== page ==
The shuttering of the Nevada Virtual Academy’s failing elementary program is a great sign of success.
As the Review-Journal’s Amelia Pak-Harvey reported, the State Public Charter School Authority shut down the campus after the grade school received a one-star rating from Nevada’s Education Department. The authority had given the school a “notice of intent to terminate,” which is a final warning, last February.
The school couldn’t cut it academically, and that hurt its students. But the system governing charter schools worked. One of the great features of charter schools is that there is a formal mechanism in place to close the unsuccessful ones.
In all, the authority gave 10 schools notices of concerns. That’s a powerful mandate: Shape up or get out. It cuts out excuses and forces the adults in the system to make the changes and sacrifices needed to improve. If they don’t, the school closes.
This process is similar to the creative destruction you see in the free market. A key difference between free-market capitalism and government central planning is how each deals with failures. In a free-market, failures close. Their resources go to those who are more productive. In an education context, this means students go to different, better-performing schools. Ineffective principals and teachers might not get hired again or are re-employed only after improving their skills.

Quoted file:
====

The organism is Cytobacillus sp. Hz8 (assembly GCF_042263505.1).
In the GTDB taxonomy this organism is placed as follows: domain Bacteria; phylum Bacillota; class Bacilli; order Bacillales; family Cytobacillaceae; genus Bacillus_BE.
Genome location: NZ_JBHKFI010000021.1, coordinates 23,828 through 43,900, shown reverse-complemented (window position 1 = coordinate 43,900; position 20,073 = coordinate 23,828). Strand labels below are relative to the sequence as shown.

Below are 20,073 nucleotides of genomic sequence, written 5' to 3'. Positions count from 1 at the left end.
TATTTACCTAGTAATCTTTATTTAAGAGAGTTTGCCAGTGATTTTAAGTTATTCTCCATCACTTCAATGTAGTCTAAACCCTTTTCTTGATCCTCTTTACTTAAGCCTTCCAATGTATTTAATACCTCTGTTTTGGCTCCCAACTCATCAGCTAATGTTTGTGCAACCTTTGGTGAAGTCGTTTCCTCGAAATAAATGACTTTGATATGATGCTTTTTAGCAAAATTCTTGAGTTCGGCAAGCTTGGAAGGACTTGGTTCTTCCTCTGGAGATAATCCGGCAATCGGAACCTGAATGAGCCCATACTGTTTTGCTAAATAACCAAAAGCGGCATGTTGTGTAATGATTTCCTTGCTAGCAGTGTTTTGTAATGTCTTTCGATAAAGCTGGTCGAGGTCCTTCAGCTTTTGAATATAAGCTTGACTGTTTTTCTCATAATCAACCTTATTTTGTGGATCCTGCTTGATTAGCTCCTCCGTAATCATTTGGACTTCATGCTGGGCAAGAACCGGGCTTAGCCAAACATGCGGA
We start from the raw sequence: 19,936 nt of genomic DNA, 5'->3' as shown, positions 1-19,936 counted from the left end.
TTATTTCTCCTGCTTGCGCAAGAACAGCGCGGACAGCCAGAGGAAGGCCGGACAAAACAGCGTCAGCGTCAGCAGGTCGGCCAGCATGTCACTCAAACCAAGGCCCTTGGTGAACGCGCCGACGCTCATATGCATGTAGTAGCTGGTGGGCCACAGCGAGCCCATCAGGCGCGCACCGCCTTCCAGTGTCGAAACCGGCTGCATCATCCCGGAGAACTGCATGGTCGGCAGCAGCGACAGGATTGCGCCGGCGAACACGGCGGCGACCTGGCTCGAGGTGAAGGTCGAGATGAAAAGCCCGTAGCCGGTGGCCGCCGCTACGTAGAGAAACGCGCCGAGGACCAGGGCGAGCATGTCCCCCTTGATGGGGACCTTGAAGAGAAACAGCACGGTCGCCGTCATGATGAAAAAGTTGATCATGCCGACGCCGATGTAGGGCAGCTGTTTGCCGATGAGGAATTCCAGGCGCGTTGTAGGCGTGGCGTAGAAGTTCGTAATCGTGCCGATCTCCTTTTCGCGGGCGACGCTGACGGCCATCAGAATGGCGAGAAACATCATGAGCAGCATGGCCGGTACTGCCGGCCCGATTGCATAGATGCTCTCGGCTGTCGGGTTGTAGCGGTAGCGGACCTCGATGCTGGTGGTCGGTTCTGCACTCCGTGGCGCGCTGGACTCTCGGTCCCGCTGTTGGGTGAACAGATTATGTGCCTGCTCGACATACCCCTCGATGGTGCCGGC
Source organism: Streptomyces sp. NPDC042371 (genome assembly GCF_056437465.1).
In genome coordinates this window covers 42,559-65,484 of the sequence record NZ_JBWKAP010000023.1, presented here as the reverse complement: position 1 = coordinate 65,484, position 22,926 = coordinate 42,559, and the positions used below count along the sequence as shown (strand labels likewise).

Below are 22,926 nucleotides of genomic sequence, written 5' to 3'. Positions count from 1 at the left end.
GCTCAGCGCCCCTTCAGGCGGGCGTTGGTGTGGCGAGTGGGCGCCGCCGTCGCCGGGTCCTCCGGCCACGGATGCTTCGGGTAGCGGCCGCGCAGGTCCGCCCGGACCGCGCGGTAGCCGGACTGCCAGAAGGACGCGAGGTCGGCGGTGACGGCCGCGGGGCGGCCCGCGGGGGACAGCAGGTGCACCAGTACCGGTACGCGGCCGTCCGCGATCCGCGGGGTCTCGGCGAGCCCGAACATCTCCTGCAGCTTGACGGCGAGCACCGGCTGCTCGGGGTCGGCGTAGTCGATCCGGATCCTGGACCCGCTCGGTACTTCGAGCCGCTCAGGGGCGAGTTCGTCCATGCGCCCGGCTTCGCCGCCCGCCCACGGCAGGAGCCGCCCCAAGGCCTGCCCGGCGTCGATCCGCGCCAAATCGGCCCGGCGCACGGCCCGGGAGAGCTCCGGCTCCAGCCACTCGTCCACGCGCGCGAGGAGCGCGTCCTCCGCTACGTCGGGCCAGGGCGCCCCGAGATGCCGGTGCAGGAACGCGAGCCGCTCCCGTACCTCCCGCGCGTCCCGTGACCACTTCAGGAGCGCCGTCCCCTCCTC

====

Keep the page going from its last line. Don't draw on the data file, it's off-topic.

In a government-run system, failures are often subsidized, which maintains and even rewards their inefficiencies. You see that in the Clark County School District.
Nevada’s 2017-18 star rankings showed 45.5 percent of district elementary schools didn’t meet state standards. Some of those schools have failed students for years, if not decades. If these were charter schools, their leaders and teachers would be worried about their future employment.
So who’s getting fired? No one. Officials in the public school system present failure as evidence that taxpayers aren’t generous enough. If a school improves, officials will use that as a sign that more money boosted achievement.
The whole system is set up to be successful at one thing — increasing spending. In that regard, it has been a roaring success. Nevada has nearly tripled inflation-adjusted per-pupil spending over the past 60 years. Yet achievement remains abysmal. Just 29 percent of district fourth- and eighth-graders are proficient in reading.
It’s not unusual for a school to fail. That’s been happening here for decades. But it’s unusual for a failing school to be held accountable, as is the case with charter campuses. Nevada’s students need more of that.